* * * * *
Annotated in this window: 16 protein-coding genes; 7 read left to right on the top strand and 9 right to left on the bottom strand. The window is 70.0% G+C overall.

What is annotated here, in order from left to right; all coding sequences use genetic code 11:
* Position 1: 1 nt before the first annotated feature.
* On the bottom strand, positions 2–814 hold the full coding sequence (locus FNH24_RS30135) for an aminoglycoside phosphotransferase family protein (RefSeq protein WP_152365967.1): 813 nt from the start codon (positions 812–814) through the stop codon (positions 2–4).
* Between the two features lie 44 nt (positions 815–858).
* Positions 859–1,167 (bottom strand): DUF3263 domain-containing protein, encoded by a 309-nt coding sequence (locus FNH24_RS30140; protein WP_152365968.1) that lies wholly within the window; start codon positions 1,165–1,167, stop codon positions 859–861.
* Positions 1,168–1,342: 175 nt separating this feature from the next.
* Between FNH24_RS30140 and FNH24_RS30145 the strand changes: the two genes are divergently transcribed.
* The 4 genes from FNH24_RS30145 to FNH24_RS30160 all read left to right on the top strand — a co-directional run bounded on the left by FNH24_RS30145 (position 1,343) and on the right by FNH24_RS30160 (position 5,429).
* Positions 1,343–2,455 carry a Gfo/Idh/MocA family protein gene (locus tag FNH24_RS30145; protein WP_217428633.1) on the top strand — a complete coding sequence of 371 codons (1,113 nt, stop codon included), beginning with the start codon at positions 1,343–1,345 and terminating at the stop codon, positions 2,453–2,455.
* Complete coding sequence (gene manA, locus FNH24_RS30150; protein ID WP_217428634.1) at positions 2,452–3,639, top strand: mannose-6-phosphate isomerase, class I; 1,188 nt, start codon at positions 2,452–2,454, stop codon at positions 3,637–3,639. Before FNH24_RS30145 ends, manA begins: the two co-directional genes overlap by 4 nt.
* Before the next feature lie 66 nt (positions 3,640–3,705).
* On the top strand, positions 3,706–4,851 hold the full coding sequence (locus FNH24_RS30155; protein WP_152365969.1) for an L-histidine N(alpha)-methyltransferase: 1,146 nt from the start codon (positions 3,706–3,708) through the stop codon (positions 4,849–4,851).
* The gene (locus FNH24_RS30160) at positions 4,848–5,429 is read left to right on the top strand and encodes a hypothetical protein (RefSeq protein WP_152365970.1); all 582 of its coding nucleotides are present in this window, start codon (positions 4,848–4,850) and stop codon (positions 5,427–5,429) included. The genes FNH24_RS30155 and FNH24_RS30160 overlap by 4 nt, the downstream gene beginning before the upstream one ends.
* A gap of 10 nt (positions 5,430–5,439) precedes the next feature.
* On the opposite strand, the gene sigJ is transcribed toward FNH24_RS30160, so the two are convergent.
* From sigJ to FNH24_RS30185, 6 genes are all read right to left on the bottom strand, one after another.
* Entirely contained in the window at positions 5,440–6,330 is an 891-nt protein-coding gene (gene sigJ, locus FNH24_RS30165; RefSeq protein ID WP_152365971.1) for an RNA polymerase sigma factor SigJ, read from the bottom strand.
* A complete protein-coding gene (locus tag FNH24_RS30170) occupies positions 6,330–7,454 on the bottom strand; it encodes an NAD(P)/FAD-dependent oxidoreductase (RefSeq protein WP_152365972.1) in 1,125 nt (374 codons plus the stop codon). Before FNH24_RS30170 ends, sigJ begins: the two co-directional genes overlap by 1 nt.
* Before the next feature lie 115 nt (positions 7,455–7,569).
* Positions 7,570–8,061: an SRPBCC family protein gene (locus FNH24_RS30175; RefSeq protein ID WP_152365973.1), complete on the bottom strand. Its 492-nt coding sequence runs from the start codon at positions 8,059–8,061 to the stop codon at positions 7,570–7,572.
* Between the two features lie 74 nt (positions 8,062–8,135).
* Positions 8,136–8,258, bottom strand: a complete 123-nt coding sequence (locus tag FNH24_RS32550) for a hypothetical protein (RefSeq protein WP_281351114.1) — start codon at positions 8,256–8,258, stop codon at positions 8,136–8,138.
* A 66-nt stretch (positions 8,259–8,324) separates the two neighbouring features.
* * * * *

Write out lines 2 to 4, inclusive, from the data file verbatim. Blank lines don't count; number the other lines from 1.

What is annotated here, in order from left to right; all coding sequences use genetic code 11:
* Position 1: 1 nt before the first annotated feature.
* On the bottom strand, positions 2–814 hold the full coding sequence (locus FNH24_RS30135) for an aminoglycoside phosphotransferase family protein (RefSeq protein WP_152365967.1): 813 nt from the start codon (positions 812–814) through the stop codon (positions 2–4).